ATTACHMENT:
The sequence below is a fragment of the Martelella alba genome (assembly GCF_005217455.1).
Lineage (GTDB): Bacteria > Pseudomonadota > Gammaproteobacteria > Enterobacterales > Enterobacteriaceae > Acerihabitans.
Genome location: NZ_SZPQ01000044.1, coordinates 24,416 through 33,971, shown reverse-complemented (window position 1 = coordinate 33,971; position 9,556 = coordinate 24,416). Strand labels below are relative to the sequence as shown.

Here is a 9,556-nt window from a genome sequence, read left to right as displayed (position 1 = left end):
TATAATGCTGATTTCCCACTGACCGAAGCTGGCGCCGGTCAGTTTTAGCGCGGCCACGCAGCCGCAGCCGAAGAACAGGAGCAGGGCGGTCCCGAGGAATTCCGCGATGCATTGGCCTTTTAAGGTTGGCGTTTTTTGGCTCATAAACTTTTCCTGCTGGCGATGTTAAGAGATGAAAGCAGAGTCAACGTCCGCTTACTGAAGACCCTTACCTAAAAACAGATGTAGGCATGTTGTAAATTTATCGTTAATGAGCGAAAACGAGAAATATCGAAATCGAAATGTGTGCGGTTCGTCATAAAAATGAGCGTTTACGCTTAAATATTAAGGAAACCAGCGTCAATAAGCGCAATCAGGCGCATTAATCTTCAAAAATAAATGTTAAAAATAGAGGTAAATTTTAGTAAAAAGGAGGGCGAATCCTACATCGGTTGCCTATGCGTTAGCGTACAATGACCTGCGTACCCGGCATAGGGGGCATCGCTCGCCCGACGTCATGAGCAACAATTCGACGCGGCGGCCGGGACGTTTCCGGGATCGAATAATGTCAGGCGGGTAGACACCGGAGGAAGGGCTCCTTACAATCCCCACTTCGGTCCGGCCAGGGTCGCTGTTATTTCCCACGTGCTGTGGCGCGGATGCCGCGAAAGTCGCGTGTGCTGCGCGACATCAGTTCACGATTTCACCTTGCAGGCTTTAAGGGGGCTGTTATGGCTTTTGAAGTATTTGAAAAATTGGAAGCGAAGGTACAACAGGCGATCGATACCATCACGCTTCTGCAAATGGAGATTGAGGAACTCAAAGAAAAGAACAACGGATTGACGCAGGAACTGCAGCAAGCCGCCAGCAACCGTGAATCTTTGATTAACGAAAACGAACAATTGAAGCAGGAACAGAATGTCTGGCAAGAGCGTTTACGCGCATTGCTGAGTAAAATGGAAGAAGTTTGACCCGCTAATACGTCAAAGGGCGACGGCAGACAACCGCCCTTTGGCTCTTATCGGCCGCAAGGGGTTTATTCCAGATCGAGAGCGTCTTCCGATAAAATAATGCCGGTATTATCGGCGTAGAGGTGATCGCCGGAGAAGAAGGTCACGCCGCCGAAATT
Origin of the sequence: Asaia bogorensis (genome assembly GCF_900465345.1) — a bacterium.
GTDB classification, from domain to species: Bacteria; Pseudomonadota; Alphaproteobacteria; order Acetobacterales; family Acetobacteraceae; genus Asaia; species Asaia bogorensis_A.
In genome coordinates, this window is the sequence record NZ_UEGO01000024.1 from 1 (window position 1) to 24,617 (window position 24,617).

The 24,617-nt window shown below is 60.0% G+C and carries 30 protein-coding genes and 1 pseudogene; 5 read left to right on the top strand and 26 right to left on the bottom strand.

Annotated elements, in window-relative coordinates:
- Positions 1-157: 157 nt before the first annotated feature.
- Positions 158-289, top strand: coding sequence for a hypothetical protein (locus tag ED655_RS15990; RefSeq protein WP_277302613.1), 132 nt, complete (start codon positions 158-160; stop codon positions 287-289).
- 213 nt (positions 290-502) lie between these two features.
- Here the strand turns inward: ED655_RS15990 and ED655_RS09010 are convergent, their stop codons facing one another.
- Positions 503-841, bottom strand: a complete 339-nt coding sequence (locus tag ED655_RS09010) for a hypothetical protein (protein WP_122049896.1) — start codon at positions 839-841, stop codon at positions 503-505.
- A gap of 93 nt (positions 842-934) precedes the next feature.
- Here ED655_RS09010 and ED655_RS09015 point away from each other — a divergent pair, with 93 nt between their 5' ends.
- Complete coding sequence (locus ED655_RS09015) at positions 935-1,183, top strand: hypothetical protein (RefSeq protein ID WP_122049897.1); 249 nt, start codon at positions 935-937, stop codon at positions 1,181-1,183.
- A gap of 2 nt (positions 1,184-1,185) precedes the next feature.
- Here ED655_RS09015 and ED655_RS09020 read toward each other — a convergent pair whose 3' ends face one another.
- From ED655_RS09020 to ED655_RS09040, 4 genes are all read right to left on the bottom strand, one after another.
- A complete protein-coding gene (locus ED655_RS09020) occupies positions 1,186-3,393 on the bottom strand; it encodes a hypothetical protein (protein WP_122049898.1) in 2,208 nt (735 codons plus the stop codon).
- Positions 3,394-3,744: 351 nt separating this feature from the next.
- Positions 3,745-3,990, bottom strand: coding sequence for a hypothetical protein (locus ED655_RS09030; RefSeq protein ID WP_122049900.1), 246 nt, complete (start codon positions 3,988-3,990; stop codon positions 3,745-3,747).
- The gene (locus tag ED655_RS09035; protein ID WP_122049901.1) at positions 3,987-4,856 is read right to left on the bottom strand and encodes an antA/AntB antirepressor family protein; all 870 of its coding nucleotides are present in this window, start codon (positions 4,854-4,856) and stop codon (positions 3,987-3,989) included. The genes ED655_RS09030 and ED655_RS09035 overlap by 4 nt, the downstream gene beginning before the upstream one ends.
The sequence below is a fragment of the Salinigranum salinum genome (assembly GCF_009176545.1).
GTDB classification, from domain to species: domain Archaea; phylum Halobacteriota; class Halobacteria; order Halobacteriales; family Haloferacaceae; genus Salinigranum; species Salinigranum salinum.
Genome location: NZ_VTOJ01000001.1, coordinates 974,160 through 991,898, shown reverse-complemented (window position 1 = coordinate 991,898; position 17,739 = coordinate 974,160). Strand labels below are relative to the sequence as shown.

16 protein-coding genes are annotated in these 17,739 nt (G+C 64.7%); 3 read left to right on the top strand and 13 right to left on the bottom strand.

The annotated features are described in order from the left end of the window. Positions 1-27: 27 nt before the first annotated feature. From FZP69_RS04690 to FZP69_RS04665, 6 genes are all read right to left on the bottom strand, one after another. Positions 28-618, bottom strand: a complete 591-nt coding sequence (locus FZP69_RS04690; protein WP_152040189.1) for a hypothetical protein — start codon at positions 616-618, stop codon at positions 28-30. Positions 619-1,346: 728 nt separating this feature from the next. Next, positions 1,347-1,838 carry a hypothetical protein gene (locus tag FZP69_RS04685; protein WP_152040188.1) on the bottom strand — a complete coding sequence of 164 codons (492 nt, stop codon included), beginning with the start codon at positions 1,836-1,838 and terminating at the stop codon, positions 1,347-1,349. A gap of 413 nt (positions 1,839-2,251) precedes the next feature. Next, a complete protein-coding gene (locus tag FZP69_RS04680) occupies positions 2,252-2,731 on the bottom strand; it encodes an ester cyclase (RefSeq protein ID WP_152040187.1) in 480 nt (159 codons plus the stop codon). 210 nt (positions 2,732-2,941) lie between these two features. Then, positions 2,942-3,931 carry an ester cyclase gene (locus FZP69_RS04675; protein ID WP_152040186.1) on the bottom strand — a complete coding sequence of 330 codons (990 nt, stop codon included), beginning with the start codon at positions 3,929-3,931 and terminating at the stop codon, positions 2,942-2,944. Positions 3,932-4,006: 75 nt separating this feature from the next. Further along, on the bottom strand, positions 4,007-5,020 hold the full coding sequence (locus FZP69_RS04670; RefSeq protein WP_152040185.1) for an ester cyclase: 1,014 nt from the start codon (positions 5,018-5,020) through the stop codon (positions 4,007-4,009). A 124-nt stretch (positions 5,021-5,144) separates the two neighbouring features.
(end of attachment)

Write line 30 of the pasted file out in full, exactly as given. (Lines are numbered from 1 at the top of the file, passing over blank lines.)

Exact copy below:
The annotated features are described in order from the left end of the window. Positions 1-27: 27 nt before the first annotated feature. From FZP69_RS04690 to FZP69_RS04665, 6 genes are all read right to left on the bottom strand, one after another. Positions 28-618, bottom strand: a complete 591-nt coding sequence (locus FZP69_RS04690; protein WP_152040189.1) for a hypothetical protein — start codon at positions 616-618, stop codon at positions 28-30. Positions 619-1,346: 728 nt separating this feature from the next. Next, positions 1,347-1,838 carry a hypothetical protein gene (locus tag FZP69_RS04685; protein WP_152040188.1) on the bottom strand — a complete coding sequence of 164 codons (492 nt, stop codon included), beginning with the start codon at positions 1,836-1,838 and terminating at the stop codon, positions 1,347-1,349. A gap of 413 nt (positions 1,839-2,251) precedes the next feature. Next, a complete protein-coding gene (locus tag FZP69_RS04680) occupies positions 2,252-2,731 on the bottom strand; it encodes an ester cyclase (RefSeq protein ID WP_152040187.1) in 480 nt (159 codons plus the stop codon). 210 nt (positions 2,732-2,941) lie between these two features. Then, positions 2,942-3,931 carry an ester cyclase gene (locus FZP69_RS04675; protein ID WP_152040186.1) on the bottom strand — a complete coding sequence of 330 codons (990 nt, stop codon included), beginning with the start codon at positions 3,929-3,931 and terminating at the stop codon, positions 2,942-2,944. Positions 3,932-4,006: 75 nt separating this feature from the next. Further along, on the bottom strand, positions 4,007-5,020 hold the full coding sequence (locus FZP69_RS04670; RefSeq protein WP_152040185.1) for an ester cyclase: 1,014 nt from the start codon (positions 5,018-5,020) through the stop codon (positions 4,007-4,009). A 124-nt stretch (positions 5,021-5,144) separates the two neighbouring features.